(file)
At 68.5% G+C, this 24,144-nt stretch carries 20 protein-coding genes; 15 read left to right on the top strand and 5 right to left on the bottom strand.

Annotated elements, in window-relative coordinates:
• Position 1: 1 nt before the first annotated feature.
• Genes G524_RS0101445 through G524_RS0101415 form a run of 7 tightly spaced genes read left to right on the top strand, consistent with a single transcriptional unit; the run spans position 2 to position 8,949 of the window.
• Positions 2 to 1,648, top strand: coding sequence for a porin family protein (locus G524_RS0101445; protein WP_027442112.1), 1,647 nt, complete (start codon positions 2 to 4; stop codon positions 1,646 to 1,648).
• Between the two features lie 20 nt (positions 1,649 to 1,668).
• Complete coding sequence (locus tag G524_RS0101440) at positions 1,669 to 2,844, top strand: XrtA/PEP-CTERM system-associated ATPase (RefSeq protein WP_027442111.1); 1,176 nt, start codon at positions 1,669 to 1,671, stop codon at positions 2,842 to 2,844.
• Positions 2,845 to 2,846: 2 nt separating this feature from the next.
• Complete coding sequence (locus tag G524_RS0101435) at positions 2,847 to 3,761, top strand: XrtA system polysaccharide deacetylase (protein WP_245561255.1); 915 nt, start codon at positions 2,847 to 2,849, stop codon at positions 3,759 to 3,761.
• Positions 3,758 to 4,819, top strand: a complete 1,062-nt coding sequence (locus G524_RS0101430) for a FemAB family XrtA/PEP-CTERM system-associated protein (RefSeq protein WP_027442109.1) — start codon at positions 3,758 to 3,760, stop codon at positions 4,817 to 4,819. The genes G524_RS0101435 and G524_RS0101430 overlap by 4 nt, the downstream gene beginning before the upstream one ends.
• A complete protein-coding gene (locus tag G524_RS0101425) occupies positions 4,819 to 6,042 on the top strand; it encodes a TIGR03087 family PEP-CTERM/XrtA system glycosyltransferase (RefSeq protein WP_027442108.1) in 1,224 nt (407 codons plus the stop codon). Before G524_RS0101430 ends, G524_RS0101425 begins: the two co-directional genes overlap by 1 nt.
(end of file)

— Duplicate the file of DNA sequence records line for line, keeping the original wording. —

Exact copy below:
At 68.5% G+C, this 24,144-nt stretch carries 20 protein-coding genes; 15 read left to right on the top strand and 5 right to left on the bottom strand.

Annotated elements, in window-relative coordinates:
• Position 1: 1 nt before the first annotated feature.
• Genes G524_RS0101445 through G524_RS0101415 form a run of 7 tightly spaced genes read left to right on the top strand, consistent with a single transcriptional unit; the run spans position 2 to position 8,949 of the window.
• Positions 2 to 1,648, top strand: coding sequence for a porin family protein (locus G524_RS0101445; protein WP_027442112.1), 1,647 nt, complete (start codon positions 2 to 4; stop codon positions 1,646 to 1,648).
• Between the two features lie 20 nt (positions 1,649 to 1,668).
• Complete coding sequence (locus tag G524_RS0101440) at positions 1,669 to 2,844, top strand: XrtA/PEP-CTERM system-associated ATPase (RefSeq protein WP_027442111.1); 1,176 nt, start codon at positions 1,669 to 1,671, stop codon at positions 2,842 to 2,844.
• Positions 2,845 to 2,846: 2 nt separating this feature from the next.
• Complete coding sequence (locus tag G524_RS0101435) at positions 2,847 to 3,761, top strand: XrtA system polysaccharide deacetylase (protein WP_245561255.1); 915 nt, start codon at positions 2,847 to 2,849, stop codon at positions 3,759 to 3,761.
• Positions 3,758 to 4,819, top strand: a complete 1,062-nt coding sequence (locus G524_RS0101430) for a FemAB family XrtA/PEP-CTERM system-associated protein (RefSeq protein WP_027442109.1) — start codon at positions 3,758 to 3,760, stop codon at positions 4,817 to 4,819. The genes G524_RS0101435 and G524_RS0101430 overlap by 4 nt, the downstream gene beginning before the upstream one ends.
• A complete protein-coding gene (locus tag G524_RS0101425) occupies positions 4,819 to 6,042 on the top strand; it encodes a TIGR03087 family PEP-CTERM/XrtA system glycosyltransferase (RefSeq protein WP_027442108.1) in 1,224 nt (407 codons plus the stop codon). Before G524_RS0101430 ends, G524_RS0101425 begins: the two co-directional genes overlap by 1 nt.